5. Also, I live in Montgomery County, MD and I know how messed up DC schools are. You can't fix something that much bigger than yourself. It's a disaster of a school system, and that's tragically said in a thousand different ways, some of whom have faces and sneered at you, but you're just one person. So since you couldn't fix that, or them, I go back to my first comment: you bravely fixed what you could fix-- yourself.

  6. Quitting can be a brave thing to do. Admitting that you can't do something that everyone expects you to do so well is even braver.
    It will work out. Some way, some how . . .

  7. Your story sounds like hell!
    I hope you find a job in a nice school because this was just wrong!

    Don't waste your energy in feeling bad or guilty. It's about you, and your mental and physical health.
    Take care.

  8. 1. That sounds like a freaking nightmare.

    2. Stop beating yourself up over it. You didn't quit because it wasn't everything you'd fantasized about, you quit because the experience threw you into bona fide panic/anxiety attacks every single day. No one can live like that.

    3. Forgive yourself, let the dust settle, make a plan for moving on. It was a learning experience, now it's over, time to move forward. Take out of it what you can use constructively, reject anything that's telling you that you're a failure, because it's bullshit.

    4. The only thing that is the end of the world is the end of the world.

  9. I wonder, as you're reading these comments, my initial one included, if you're thinking: "They're just telling me what I want to hear."

    I can't speak for everyone who has commented, so I'll just speak for myself: "No. I'm telling it like it is. You did the right thing. If I thought you just wimped out, I would have said that. I got to be very good friends with someone who I met via her blog and whenever I commented, before or after we became friends in real life, I told it like it was. I called bullshit on her when it was warranted. I told her that she did the wrong thing if that's what I thought. I gave her advice that wasn't always the advice that most everyone else gave her. So when I say that I think you did the right thing -- and to go eat something, dammit! -- I'm not just serving you what you want to hear on a silver platter. You did the right thing. Now go eat something else."

  10. I currently teach 10th graders in a Tier 1 school (low income --more than 50% of the students on free lunch). Unless you have parental buy-in and a strong mentoring program at a school, it is an almost impossible job -- especially for a newly-certified teacher just out of school. It sounds like you were thrown to the wolves with little or no support; did they assign you a "master" teacher as a mentor, to help you plan lessons and to serve as a sounding board? I know what it's like to have the 'class from hell' (it's a cyclical thing -- you'll have great classes for a couple of years and then...). A totally different teaching methodology is needed for these classes, but they don't teach you that in teacher education colleges; that comes from years of experience and is why having an 'old pro' to go to for advice is essential. Only you can say whether or not you feel you have what it takes to be a teacher but, looking in from the outside, I don't think you've gotten a fair shot at teaching and urge you to try again -- this time, with the odds stacked more firmly in your favor.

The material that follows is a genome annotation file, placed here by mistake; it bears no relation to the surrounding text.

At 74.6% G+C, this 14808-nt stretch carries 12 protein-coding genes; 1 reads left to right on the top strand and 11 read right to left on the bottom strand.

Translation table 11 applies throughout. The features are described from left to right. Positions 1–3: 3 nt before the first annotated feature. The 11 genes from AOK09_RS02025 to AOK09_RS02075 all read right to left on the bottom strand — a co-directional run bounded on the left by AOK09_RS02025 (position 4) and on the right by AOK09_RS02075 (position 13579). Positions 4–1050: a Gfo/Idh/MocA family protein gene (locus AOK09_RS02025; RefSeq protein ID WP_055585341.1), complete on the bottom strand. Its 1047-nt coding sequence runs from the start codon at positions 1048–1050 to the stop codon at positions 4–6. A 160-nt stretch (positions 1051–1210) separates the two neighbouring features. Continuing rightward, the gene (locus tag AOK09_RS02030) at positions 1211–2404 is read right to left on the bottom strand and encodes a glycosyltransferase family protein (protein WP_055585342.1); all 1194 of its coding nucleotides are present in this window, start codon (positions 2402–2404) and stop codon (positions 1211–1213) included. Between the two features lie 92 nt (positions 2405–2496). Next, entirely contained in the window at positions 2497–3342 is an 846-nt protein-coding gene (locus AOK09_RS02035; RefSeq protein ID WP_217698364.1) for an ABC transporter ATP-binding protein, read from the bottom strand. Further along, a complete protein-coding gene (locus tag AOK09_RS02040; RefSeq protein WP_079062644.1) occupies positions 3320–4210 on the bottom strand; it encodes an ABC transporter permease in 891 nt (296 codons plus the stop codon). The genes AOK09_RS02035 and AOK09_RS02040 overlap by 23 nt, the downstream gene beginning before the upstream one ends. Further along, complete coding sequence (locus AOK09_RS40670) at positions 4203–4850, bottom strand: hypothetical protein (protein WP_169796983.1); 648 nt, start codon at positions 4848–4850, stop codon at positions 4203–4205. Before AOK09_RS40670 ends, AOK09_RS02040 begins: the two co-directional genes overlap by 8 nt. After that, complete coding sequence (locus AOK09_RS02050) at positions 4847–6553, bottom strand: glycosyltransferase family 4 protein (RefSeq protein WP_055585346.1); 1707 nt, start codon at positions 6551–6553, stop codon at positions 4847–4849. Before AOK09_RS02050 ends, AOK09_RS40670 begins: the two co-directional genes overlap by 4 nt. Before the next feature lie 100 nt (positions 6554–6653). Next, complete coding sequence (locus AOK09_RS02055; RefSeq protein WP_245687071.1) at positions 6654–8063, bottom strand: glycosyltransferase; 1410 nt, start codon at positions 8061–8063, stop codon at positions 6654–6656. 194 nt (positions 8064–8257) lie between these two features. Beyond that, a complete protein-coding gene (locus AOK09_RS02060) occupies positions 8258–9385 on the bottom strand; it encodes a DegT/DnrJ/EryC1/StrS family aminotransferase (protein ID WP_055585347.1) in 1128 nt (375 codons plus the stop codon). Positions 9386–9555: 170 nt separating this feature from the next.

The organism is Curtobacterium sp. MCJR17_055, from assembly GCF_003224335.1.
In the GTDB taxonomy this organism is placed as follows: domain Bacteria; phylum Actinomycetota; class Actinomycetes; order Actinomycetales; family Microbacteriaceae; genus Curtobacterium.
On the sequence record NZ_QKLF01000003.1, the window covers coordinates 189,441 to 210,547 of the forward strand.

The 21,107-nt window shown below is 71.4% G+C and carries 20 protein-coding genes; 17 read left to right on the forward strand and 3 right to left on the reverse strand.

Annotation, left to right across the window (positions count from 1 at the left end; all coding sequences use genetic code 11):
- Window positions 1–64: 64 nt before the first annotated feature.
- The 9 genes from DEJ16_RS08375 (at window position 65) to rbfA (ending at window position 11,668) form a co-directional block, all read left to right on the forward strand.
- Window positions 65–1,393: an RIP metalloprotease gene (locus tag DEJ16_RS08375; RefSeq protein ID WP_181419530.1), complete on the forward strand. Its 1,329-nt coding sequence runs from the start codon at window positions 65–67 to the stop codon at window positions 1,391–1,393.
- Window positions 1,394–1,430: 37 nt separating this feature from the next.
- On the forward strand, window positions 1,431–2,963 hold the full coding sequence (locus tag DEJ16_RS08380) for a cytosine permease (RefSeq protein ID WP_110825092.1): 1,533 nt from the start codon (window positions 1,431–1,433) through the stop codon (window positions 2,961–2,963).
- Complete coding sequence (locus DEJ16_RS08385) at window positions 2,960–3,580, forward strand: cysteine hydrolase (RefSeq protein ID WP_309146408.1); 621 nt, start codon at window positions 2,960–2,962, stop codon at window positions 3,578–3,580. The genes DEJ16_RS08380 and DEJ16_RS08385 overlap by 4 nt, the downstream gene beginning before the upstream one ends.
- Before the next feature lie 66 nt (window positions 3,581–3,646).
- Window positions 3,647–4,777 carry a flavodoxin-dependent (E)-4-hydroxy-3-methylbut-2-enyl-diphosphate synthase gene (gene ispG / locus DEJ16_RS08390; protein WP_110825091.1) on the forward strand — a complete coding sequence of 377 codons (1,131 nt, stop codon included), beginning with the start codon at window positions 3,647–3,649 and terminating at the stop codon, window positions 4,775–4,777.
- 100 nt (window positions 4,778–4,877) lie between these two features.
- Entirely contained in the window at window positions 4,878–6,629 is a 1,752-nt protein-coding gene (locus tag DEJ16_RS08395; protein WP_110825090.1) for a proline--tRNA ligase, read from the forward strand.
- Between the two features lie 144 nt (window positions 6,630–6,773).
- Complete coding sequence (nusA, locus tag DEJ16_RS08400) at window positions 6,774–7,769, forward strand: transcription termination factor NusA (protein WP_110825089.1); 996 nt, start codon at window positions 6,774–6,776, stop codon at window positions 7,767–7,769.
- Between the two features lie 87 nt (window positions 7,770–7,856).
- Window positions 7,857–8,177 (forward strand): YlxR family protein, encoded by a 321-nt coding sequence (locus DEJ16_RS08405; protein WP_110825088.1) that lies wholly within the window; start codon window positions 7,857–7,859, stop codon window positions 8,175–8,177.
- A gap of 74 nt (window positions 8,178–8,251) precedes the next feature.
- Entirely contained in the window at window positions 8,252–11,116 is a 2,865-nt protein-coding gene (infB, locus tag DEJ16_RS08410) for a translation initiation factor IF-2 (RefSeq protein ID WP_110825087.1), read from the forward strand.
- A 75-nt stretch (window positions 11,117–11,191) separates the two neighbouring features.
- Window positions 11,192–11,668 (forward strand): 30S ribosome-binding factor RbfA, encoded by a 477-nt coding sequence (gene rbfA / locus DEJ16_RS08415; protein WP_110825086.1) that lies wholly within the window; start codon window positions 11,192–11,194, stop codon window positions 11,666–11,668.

11. I think your options were having a nervous breakdown or quitting. You made the healthiest decision for you. I am so sorry that you went through this and I hope that you will find something that you enjoy. Be kind to yourself and put this all behind you.

  12. Having read your blog for a while now you've never struck me as a teacher. Is it something you always wanted to do/were passionate about? I respect teachers but I know tha I could never be one because of all the things you described in your post plus I lack patience. did you ever think it would be this hard? I worked as an English Assistant in Orleans, France but only for the money not because I ever wanted to be a teacher and teens are the worst. However; I will say that I was surprised at how well behaved most of the children were - not like my peers and I when we were in a Catholic Secondary school in England. I remeber you had an offer to teach abroad, can't recall the country but I think that would have been easier as they would not likely have the level of attitude on Anglo students and it would have been a great opportunity to discover a new country. Would you consider doing that now?
    Sorry for the long comment, I should have emailed. I think you've done the right thing in quitting, you sounded like you were living in hell and your suffering would have only gotten worst. All the best, this may lead to something more rewarding.

  13. No advice, no nothing. I just want to say you do so deserve kindness. You absolutely do.